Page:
First-time homebuyers looking to avoid higher interest rates down the road are helping drive up the real-estate market in a number of Canadian regions, especially in Metro Vancouver, says a report issued Tuesday.
The First Time Buyers Report 2011 by real estate services firm Re/Max also suggested that Metro Vancouver prices in the first two months rose an "unprecedented" 20 per cent in January and February compared to the first two months of 2010 -with Hamilton-Burlington, Ont. the runner-up with eight-per-cent price gains -although prices were skewed by sales of higher-end product, mainly in Richmond and the west side of Vancouver.
"Twenty per cent is a staggering number, but it really tells us that Vancouver West and Richmond, and maybe to some degree East Vancouver, have a particular strength in sales, price increases on single family [homes], or large lots with older homes bought up with the idea of redevelopment," Re/Max Westcoast spokesman Richard Laurendeau said in an interview.
"By no means should [people] believe that a typical home has gone up 20 per cent."
According to the report, strong demand for residential real estate in Greater Vancouver in 2011 has pushed housing sales and values well ahead of 2010 levels. "Both first-time and move-up buyers are leading the charge, especially in areas like Richmond and Vancouver Westside, where sales have been particularly brisk," the report said.
Re/Max said the prospect of higher mortgage rates has prompted many of those determined to get into the market to act in the early part of this year.
It also noted the federal government's newly implemented conditions for mortgages that reduced the maximum amortization period for governmentinsured mortgages to 30 from 35 years, and limited the amount people can borrow when refinancing their mortgages to 85 from 90 per cent of the value of their homes.
Led by the Bank of Canada's relatively low benchmark rate of one per cent, homebuyers continue to enjoy mortgage rates that are low by historical standards. However, it's not expected to last.
Just this week, most of Canada's major banks hiked their mortgage rates, with standard five-year, fixed rates moving up 35 basis points to 5.69 per cent a year.
Re/Max said home sales are up from where they were at the same time in 2010 in about 30 per cent of Canada's main markets, with prices rising in 70 per cent of markets.
But the report said the Vancouver region is particularly strong, with sales up about 12 per cent and prices rising 20 per cent.
"Close to 5,000 homes have changed hands to date, up approximately 12 per cent over the same period one year ago," the report said.
"Average price now hovers at a record $780,000. Erosion in affordability levels has been significant in recent years, yet first-time buyers continue to enter the market, explaining the 44 per cent of freehold and condominium properties selling under the $500,000 threshold so far this year."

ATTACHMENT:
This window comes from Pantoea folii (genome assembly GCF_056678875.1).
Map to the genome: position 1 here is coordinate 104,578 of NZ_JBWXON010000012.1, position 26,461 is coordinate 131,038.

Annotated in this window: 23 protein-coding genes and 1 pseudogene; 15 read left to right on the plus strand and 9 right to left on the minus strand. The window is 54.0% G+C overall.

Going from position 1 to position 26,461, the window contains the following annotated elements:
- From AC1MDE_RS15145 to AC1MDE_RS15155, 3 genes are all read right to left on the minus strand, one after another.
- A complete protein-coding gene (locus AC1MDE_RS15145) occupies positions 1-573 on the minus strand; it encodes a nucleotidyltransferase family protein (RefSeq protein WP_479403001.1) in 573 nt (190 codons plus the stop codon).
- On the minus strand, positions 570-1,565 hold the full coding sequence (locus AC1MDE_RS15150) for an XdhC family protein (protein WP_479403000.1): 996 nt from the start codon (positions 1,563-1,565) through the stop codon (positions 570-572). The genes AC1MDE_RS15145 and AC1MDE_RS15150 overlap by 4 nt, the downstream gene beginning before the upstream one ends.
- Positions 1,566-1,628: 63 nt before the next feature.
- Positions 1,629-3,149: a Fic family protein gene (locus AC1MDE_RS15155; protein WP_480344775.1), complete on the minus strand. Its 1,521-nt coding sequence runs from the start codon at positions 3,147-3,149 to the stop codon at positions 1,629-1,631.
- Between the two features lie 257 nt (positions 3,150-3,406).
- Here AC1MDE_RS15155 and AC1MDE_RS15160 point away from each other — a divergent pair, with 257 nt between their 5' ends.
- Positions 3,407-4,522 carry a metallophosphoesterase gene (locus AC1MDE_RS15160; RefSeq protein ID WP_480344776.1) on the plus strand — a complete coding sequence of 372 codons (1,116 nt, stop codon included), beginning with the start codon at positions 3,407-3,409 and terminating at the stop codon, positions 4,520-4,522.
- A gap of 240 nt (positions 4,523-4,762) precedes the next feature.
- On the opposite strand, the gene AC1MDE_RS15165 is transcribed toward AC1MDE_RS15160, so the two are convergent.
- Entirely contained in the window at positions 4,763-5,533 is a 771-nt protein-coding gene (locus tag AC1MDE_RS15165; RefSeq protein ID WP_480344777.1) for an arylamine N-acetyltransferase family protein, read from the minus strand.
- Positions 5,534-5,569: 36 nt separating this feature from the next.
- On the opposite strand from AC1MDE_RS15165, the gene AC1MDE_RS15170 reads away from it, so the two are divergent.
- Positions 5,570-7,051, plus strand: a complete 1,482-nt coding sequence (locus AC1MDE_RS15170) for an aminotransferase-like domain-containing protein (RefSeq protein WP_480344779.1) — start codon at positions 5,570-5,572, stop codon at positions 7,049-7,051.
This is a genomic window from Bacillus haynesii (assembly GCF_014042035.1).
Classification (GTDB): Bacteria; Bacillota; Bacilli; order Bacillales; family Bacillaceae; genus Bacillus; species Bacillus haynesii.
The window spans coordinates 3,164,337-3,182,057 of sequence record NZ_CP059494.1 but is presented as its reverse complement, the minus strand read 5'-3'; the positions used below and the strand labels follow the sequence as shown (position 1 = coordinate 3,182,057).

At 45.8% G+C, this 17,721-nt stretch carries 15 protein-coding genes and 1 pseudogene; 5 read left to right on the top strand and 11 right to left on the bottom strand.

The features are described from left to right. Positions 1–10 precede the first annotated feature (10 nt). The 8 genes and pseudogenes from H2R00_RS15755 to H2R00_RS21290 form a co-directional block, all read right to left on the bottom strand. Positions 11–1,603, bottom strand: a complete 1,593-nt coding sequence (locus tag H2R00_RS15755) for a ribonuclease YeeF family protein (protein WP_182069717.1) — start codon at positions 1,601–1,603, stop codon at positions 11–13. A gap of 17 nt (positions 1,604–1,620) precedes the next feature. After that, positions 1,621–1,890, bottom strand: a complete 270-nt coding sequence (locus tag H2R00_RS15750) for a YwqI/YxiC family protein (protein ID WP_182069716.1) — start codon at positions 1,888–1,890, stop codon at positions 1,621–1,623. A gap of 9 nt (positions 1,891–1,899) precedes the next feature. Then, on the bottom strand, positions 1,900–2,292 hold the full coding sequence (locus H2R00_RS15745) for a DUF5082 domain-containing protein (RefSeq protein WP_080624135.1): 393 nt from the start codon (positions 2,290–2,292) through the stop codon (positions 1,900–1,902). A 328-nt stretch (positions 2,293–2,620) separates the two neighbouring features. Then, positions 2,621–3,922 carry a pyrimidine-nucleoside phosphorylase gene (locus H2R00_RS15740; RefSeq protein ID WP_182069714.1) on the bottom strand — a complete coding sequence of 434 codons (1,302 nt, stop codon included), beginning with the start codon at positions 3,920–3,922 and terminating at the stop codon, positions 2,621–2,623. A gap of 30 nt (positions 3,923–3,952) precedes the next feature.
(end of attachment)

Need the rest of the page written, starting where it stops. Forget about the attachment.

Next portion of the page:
The report noted that many entry-level purchasers are scaling back on expectations, sacrificing quality or size to realize home ownership.
As well, it said, "some are moving further east or south of the city to communities that stretch the dollar a little further."
It said momentum is expected to build in Greater Vancouver heading into the traditionally busy spring market, with improved economic performance, greater job security and increased consumer confidence levels.
Meanwhile, Laurendeau said there has been "phenomenal" growth in the high-end sector, adding that many lots in Richmond that sold for $800,000 to $900,000 in December would fetch between $1.2 million and $1.4 million today. "And we're starting to see it move out into other areas."
Cameron Muir, chief economist for the Real Estate Board of Greater Vancouver, said a more accurate estimate of the price increases is the board's benchmark price, which reflects the cost of a typical home.
"The 20-per-cent [number] is erroneous because it's an average. The average price was up in February 2011 compared to February 2010 by 19 per cent. The benchmark price was up four per cent. So, we're seeing a real divergence between the average and benchmark prices."
Despite that, he added, Vancouver is a sellers' market with a significant number of sales last month, so there's upward pressure on prices. "There may be some momentum for a month or two and then a moderation in sales [with less demand and higher interest rates] off these lofty heights.
Muir noted that the average price for March for all residential properties was $792,094.
Tsur Somerville, director of the centre for urban economics and real estate at Sauder School of Business at the University of B.C., said in an interview that he believes there are other big factors besides first-time buyers driving the market, including investors.
"What they're reporting is not the only conclusion we can draw from the data."
The report also noted that in Victoria, "prices should edge up slightly." In Kelowna: "Housing values have been relatively flat over the past six months, but the gap is now closing and prices are expected to resume a modest upward trajectory heading into the spring market."
By Brian Morton, Vancouver Sun